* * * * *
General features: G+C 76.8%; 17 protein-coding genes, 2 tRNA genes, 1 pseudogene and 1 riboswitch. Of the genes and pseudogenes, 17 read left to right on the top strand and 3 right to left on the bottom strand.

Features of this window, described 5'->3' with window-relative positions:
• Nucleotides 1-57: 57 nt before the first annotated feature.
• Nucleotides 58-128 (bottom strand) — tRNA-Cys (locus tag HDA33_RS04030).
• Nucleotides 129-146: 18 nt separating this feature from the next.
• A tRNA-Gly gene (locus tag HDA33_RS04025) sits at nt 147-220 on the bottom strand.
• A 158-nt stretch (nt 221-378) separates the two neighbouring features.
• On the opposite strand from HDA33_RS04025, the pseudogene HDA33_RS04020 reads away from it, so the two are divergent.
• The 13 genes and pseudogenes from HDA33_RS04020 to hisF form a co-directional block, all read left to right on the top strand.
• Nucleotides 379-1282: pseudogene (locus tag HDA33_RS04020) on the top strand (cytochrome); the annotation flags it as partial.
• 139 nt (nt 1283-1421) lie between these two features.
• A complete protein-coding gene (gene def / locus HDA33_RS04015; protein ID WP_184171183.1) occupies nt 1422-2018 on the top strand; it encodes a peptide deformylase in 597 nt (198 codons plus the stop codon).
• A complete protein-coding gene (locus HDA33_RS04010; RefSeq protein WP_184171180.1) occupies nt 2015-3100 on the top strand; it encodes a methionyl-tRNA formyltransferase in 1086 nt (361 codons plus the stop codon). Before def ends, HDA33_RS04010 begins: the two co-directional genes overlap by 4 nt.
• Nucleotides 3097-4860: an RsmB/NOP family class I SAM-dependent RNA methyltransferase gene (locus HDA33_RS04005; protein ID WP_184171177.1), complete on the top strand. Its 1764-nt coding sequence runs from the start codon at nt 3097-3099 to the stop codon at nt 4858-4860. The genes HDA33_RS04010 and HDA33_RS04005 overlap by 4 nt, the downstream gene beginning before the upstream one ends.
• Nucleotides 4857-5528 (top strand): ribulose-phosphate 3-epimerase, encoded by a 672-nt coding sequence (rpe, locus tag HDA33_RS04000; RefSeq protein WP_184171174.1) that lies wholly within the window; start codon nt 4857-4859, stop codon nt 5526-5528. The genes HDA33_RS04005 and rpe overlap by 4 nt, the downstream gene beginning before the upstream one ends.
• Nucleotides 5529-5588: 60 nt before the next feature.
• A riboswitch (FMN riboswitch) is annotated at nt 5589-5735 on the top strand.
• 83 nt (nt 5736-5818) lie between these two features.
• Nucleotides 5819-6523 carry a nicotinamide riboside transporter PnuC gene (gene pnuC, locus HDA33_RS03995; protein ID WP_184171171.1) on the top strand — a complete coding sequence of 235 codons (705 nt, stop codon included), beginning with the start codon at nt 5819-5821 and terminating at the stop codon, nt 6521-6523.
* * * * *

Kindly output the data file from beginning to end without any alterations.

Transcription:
General features: G+C 76.8%; 17 protein-coding genes, 2 tRNA genes, 1 pseudogene and 1 riboswitch. Of the genes and pseudogenes, 17 read left to right on the top strand and 3 right to left on the bottom strand.

Features of this window, described 5'->3' with window-relative positions:
• Nucleotides 1-57: 57 nt before the first annotated feature.
• Nucleotides 58-128 (bottom strand) — tRNA-Cys (locus tag HDA33_RS04030).
• Nucleotides 129-146: 18 nt separating this feature from the next.
• A tRNA-Gly gene (locus tag HDA33_RS04025) sits at nt 147-220 on the bottom strand.
• A 158-nt stretch (nt 221-378) separates the two neighbouring features.
• On the opposite strand from HDA33_RS04025, the pseudogene HDA33_RS04020 reads away from it, so the two are divergent.
• The 13 genes and pseudogenes from HDA33_RS04020 to hisF form a co-directional block, all read left to right on the top strand.
• Nucleotides 379-1282: pseudogene (locus tag HDA33_RS04020) on the top strand (cytochrome); the annotation flags it as partial.
• 139 nt (nt 1283-1421) lie between these two features.
• A complete protein-coding gene (gene def / locus HDA33_RS04015; protein ID WP_184171183.1) occupies nt 1422-2018 on the top strand; it encodes a peptide deformylase in 597 nt (198 codons plus the stop codon).
• A complete protein-coding gene (locus HDA33_RS04010; RefSeq protein WP_184171180.1) occupies nt 2015-3100 on the top strand; it encodes a methionyl-tRNA formyltransferase in 1086 nt (361 codons plus the stop codon). Before def ends, HDA33_RS04010 begins: the two co-directional genes overlap by 4 nt.
• Nucleotides 3097-4860: an RsmB/NOP family class I SAM-dependent RNA methyltransferase gene (locus HDA33_RS04005; protein ID WP_184171177.1), complete on the top strand. Its 1764-nt coding sequence runs from the start codon at nt 3097-3099 to the stop codon at nt 4858-4860. The genes HDA33_RS04010 and HDA33_RS04005 overlap by 4 nt, the downstream gene beginning before the upstream one ends.
• Nucleotides 4857-5528 (top strand): ribulose-phosphate 3-epimerase, encoded by a 672-nt coding sequence (rpe, locus tag HDA33_RS04000; RefSeq protein WP_184171174.1) that lies wholly within the window; start codon nt 4857-4859, stop codon nt 5526-5528. The genes HDA33_RS04005 and rpe overlap by 4 nt, the downstream gene beginning before the upstream one ends.
• Nucleotides 5529-5588: 60 nt before the next feature.
• A riboswitch (FMN riboswitch) is annotated at nt 5589-5735 on the top strand.
• 83 nt (nt 5736-5818) lie between these two features.
• Nucleotides 5819-6523 carry a nicotinamide riboside transporter PnuC gene (gene pnuC, locus HDA33_RS03995; protein ID WP_184171171.1) on the top strand — a complete coding sequence of 235 codons (705 nt, stop codon included), beginning with the start codon at nt 5819-5821 and terminating at the stop codon, nt 6521-6523.